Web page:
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Workplace 2030

1 July 2016

With the digital age well underway, and increasing talk about automation and artificial intelligence, what does the future of work look like?

It seems that any big company switched on to today’s technological advances has its own innovation hub or, trendier still, a “garage” to explore what digital disruption means for their business and how they can harness change. And it was at Deloitte Digital’s garage in London that 30 business leaders got together to discuss the future of work in the first of a series of CBI Workplace 2030 events.

The focus of this first event was on the impact of the digital age and how businesses can prepare and respond to it in ways which raise productivity and enhance competitiveness.

As Marianne Green, Deloitte’s director of organisation, transformation and talent, pointed out, the growth of digital creates uncertainty as well as opportunity for organisations of all sizes.

Despite the difficulty of predicting how technology is going to evolve, she added, digital isn’t optional for business – leadership in this area is crucial to engage and attract talent. This was identified as the biggest challenge for the employers in the room.

Lynda Gratton, professor of management practice at London Business School, said many staff remained surprisingly attached to traditional corporate structures. But Vernon Everitt, managing director, customers, communication and technology at Transport for London, was adamant: “The old notion of hierarchy has to go.”

TfL focuses on new technology – and data – to deliver the best customer service it can at a time when it’s increasingly under pressure, both in terms of passenger demand and cost. But for Everitt, openness, employee empowerment and collaboration were the only ways to convert ideas into products and services at the necessary speed.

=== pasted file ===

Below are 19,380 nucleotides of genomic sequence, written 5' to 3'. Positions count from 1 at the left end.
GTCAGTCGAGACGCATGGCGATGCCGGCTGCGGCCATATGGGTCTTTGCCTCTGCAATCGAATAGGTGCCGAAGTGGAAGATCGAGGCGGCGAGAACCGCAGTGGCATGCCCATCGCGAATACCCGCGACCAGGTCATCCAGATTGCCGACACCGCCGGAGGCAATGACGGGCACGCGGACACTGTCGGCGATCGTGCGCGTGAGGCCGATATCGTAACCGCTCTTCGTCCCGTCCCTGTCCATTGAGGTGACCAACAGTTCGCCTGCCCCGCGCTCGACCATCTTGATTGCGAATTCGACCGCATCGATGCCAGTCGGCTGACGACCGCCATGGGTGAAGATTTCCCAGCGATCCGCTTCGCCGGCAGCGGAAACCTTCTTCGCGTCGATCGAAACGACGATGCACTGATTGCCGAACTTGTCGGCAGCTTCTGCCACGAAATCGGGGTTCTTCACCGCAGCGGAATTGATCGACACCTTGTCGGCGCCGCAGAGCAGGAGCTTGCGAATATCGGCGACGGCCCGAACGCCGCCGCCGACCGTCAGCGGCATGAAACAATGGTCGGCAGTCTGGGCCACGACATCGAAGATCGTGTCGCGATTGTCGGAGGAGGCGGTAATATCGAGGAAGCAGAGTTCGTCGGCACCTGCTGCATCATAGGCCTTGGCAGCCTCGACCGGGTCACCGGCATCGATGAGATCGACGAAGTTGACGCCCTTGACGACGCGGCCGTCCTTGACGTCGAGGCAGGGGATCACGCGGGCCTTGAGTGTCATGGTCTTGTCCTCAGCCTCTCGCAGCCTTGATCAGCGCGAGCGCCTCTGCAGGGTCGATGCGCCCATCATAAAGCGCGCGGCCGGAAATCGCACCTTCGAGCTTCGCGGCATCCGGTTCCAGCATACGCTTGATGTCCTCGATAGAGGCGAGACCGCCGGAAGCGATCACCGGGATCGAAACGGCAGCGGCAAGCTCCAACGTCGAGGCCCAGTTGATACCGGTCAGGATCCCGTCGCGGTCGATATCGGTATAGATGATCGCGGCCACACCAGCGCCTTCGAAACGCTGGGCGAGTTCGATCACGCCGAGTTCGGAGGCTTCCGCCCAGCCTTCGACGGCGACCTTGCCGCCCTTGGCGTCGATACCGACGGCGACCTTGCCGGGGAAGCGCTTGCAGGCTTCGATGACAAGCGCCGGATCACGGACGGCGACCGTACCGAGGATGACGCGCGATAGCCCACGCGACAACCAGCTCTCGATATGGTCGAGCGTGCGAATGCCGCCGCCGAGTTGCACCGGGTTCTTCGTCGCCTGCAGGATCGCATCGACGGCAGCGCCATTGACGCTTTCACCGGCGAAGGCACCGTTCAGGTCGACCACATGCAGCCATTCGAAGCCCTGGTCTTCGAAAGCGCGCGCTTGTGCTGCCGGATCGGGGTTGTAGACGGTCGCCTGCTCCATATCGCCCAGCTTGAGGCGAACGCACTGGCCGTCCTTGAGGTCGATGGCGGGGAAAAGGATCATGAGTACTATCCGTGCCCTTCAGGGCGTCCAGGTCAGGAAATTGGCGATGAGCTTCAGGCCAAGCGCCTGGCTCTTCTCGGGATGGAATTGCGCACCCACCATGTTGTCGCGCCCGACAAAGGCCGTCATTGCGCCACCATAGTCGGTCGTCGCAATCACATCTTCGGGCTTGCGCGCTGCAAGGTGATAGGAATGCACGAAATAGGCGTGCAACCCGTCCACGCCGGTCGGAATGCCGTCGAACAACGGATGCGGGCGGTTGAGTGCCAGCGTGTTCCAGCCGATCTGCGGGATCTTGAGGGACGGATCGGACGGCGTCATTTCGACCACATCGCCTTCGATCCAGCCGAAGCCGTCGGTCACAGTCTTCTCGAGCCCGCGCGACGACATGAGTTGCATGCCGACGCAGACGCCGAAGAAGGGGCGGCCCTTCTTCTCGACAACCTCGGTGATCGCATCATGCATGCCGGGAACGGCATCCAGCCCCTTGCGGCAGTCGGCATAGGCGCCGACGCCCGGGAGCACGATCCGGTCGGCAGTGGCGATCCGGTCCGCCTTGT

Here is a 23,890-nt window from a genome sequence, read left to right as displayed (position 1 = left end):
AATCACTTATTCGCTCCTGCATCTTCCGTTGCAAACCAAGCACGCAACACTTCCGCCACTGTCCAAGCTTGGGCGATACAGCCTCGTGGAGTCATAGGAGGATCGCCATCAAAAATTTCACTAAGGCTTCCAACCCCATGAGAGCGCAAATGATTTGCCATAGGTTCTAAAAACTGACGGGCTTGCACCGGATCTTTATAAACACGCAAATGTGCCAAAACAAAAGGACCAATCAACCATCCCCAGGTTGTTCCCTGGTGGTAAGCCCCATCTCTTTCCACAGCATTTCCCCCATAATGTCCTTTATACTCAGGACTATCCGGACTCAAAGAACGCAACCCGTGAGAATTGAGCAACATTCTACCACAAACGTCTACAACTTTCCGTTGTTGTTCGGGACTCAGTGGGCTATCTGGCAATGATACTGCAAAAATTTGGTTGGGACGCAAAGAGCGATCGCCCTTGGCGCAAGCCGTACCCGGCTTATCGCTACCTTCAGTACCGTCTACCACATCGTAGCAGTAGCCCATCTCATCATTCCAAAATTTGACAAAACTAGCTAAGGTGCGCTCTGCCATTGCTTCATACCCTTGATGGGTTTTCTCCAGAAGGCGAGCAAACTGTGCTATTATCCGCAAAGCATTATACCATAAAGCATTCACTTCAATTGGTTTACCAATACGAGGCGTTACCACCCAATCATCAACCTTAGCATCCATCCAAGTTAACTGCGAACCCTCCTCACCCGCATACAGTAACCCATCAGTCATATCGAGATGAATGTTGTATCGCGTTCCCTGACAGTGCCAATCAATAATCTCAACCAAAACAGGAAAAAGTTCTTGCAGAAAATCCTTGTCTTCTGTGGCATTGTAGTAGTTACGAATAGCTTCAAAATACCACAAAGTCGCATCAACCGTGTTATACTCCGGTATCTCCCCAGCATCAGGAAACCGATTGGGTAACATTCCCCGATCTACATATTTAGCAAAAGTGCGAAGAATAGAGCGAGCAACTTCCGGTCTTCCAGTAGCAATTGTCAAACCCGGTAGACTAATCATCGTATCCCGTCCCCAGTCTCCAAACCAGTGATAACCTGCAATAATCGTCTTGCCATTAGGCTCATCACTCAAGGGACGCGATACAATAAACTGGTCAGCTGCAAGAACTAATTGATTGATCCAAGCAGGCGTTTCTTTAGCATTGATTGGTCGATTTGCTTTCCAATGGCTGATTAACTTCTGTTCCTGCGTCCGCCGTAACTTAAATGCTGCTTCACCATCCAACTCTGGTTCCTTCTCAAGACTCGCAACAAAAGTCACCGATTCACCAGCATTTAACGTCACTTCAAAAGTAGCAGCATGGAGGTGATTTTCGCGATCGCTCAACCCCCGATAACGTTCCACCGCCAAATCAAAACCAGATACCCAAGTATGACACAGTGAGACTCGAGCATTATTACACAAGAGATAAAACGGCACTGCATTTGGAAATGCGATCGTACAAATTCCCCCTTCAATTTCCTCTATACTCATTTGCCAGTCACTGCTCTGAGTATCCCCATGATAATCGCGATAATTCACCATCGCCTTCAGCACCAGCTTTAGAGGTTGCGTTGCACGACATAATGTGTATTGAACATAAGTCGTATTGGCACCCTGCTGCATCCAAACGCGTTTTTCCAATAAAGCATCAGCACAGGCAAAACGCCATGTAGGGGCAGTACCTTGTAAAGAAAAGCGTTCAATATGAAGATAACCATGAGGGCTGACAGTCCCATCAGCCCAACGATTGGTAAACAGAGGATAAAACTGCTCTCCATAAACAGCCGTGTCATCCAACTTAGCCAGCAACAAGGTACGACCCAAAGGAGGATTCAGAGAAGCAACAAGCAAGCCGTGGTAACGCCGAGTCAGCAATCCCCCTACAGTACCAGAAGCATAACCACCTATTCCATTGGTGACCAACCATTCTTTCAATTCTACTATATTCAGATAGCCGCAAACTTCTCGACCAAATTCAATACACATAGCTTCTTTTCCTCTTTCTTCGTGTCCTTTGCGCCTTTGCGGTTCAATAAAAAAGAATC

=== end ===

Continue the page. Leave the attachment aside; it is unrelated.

“Share where your organisation is going, and the shared purpose will bring the organisation together,” he said. “The key role of leaders is to ask the right questions of the right people.”

Default to open

Google has a “default to open” policy. And although Roger De’Ath, the company’s head of business development – digital transformation, recognised this carried some risk, he said that trusting staff and creating “genuine transparency” had led to better decisions and greater accountability throughout the company.

He added that trust, culture and people – rather than technology and funky offices – were the key to creating an innovative environment, which in turn ensured technology was more likely to create jobs than destroy them.

“Future technology will change jobs, not replace them,” said Neil Carberry, CBI’s director for employment, skills and public services.

“Technology gets rid of some tasks, but it also enables and opens up different and more interesting work for people,” agreed Everitt, adding that it was important to remember the human side of a tech-developed workplace – even if that required new skills.

But Green added that people shouldn’t overemphasise the difference between generations’ use of technology. “Everyone is capable,” she said.

“Age stereotyping does not help us understand the complexity of a multi-generational workforce,” added Gratton.

The challenge of change

But Gratton was also surprised by the lack of speed at which firms were changing their practices and adapting to new technology, even in something as simple as offering flexible working.

On a scale of one to five, the audience only scored the UK three in its ability to adapt compared to competitors.

And according to Deloitte, only 32 per cent of people say their CEOs have sufficient digital skills to succeed. Addressing this skills gap at the senior level had to be a priority, said Green as she nodded to the rise of the role of chief digital officer.

“A CDO can help established organisations blend leadership capability with new digital skills,” she explained. She added that they could also help to break down organisational silos, and drive a shift in culture towards an acceptance of failure – something she deemed necessary before a company’s adoption of digital could really take hold.

However businesses respond to the challenge, Carberry urged that managing the transition to the digital workplace had to be at their top of their agendas.